In a previous post, I listed my recommendations for the most critical campaigns and organizations to donate time or money to in order to affect the 2020 elections, but now we’re less than two months away from Election Day, and the priorities have changed. In the current environment, in which both sides are about as motivated to vote as they can be, the airwaves are saturated with political ads, and the GOP is making active plans to bypass the democratic process entirely, the most “bang for the buck” now lies in making sure every vote is counted as early and as securely as possible, to give the GOP the smallest window possible for an autocratic takeover.
The first step we can take toward this goal is to see to our own personal votes. Ideally, this means early voting, or requesting an absentee ballot and returning it by hand to the election office. Here are some useful sites for checking your registration and finding out your state’s rules for early or absentee voting and making a voting plan.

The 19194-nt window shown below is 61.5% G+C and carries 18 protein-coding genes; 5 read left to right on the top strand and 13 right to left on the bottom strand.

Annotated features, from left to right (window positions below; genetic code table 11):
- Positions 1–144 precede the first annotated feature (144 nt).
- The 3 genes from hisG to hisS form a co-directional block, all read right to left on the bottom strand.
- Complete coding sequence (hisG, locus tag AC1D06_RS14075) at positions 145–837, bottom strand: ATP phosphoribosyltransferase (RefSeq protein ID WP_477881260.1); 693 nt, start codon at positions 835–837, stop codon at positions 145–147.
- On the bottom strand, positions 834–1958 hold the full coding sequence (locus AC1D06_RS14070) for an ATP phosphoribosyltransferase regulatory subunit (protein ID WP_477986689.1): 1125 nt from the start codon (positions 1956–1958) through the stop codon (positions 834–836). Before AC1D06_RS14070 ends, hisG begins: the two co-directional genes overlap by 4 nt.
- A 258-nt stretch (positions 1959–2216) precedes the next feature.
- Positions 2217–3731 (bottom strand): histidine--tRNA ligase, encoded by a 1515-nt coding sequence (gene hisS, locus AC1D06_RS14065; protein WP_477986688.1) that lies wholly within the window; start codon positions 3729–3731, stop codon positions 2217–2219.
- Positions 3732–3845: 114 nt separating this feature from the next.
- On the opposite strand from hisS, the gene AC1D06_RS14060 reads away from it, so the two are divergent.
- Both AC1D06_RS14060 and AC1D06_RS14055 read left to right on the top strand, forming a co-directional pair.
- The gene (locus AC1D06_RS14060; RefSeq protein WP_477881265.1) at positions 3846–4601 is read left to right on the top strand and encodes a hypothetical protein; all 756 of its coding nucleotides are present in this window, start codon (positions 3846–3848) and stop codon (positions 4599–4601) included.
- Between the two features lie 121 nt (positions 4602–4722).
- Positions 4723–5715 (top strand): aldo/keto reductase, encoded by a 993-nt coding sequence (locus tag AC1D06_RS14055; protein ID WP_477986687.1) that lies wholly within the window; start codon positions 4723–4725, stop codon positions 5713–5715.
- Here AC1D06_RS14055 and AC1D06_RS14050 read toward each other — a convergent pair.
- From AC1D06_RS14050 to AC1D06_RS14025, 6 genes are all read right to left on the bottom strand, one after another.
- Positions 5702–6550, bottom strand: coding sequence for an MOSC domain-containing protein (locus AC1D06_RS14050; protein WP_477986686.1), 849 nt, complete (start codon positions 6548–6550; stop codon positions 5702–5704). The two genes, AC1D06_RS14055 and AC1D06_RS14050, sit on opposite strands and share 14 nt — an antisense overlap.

Next, we can support organizations fighting to secure the vote through political and civic action. Based on a presentation I recently heard given by a member of the Stanford-MIT Healthy Elections Project, these are the best organizations working to see that every vote is counted in the three most critical states this year:
The Georgia ACLU
The Voter Project of Pennsylvania
The Michigan ACLU
If you can only donate time and not money, but don’t live in one of these three most critical states, you can volunteer with Common Cause, a national organization that is also doing a great deal to protect the 2020 vote, by Email or on Slack.
If you live in a battleground state not listed above, please also consider volunteering with your state Democratic Party, but try, if you can, to seek out work you can do to help make voting easier, safer, and more secure. Also consider, especially if you live in a big city, applying to be a poll worker in your precinct. This could make a huge difference because most poll workers are older people who might not be able to do that work in this pandemic year, and if there aren’t enough workers, many counties, especially those with big cities where most of the Democratic votes are, will have to reduce the number of voting locations.
We’re in the homestretch, and we have the lead. Let’s not let it slip away.